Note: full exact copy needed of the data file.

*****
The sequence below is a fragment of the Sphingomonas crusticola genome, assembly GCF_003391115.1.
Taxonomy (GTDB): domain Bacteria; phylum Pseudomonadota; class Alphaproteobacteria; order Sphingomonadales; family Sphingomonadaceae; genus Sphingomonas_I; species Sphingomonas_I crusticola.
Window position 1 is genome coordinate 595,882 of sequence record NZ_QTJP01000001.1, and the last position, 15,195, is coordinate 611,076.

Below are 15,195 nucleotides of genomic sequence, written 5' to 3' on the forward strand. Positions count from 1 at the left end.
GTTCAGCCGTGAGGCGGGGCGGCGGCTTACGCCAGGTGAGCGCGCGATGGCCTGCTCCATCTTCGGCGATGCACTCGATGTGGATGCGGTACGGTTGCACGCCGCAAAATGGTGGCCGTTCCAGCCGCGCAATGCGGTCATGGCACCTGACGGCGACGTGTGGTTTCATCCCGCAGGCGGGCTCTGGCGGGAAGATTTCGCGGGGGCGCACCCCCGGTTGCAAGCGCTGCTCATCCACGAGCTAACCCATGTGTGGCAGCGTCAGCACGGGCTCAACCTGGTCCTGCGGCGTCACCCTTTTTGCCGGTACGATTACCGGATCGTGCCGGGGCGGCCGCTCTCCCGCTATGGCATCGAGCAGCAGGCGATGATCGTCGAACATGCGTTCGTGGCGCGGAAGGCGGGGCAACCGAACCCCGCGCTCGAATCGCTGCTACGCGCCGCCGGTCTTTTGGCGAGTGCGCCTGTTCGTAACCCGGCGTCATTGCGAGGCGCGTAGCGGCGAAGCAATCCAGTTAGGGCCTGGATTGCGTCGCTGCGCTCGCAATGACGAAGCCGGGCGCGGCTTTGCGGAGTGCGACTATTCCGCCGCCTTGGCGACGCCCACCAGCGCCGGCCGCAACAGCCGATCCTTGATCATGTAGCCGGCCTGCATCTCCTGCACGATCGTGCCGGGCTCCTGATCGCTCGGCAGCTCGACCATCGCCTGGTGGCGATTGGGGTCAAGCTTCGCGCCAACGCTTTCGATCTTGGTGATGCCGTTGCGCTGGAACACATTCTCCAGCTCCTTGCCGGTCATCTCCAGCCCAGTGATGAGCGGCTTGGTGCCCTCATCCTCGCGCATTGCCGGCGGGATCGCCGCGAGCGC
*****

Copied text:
The sequence below is a fragment of the Sphingomonas crusticola genome, assembly GCF_003391115.1.
Taxonomy (GTDB): domain Bacteria; phylum Pseudomonadota; class Alphaproteobacteria; order Sphingomonadales; family Sphingomonadaceae; genus Sphingomonas_I; species Sphingomonas_I crusticola.
Window position 1 is genome coordinate 595,882 of sequence record NZ_QTJP01000001.1, and the last position, 15,195, is coordinate 611,076.

Below are 15,195 nucleotides of genomic sequence, written 5' to 3' on the forward strand. Positions count from 1 at the left end.
GTTCAGCCGTGAGGCGGGGCGGCGGCTTACGCCAGGTGAGCGCGCGATGGCCTGCTCCATCTTCGGCGATGCACTCGATGTGGATGCGGTACGGTTGCACGCCGCAAAATGGTGGCCGTTCCAGCCGCGCAATGCGGTCATGGCACCTGACGGCGACGTGTGGTTTCATCCCGCAGGCGGGCTCTGGCGGGAAGATTTCGCGGGGGCGCACCCCCGGTTGCAAGCGCTGCTCATCCACGAGCTAACCCATGTGTGGCAGCGTCAGCACGGGCTCAACCTGGTCCTGCGGCGTCACCCTTTTTGCCGGTACGATTACCGGATCGTGCCGGGGCGGCCGCTCTCCCGCTATGGCATCGAGCAGCAGGCGATGATCGTCGAACATGCGTTCGTGGCGCGGAAGGCGGGGCAACCGAACCCCGCGCTCGAATCGCTGCTACGCGCCGCCGGTCTTTTGGCGAGTGCGCCTGTTCGTAACCCGGCGTCATTGCGAGGCGCGTAGCGGCGAAGCAATCCAGTTAGGGCCTGGATTGCGTCGCTGCGCTCGCAATGACGAAGCCGGGCGCGGCTTTGCGGAGTGCGACTATTCCGCCGCCTTGGCGACGCCCACCAGCGCCGGCCGCAACAGCCGATCCTTGATCATGTAGCCGGCCTGCATCTCCTGCACGATCGTGCCGGGCTCCTGATCGCTCGGCAGCTCGACCATCGCCTGGTGGCGATTGGGGTCAAGCTTCGCGCCAACGCTTTCGATCTTGGTGATGCCGTTGCGCTGGAACACATTCTCCAGCTCCTTGCCGGTCATCTCCAGCCCAGTGATGAGCGGCTTGGTGCCCTCATCCTCGCGCATTGCCGGCGGGATCGCCGCGAGCGC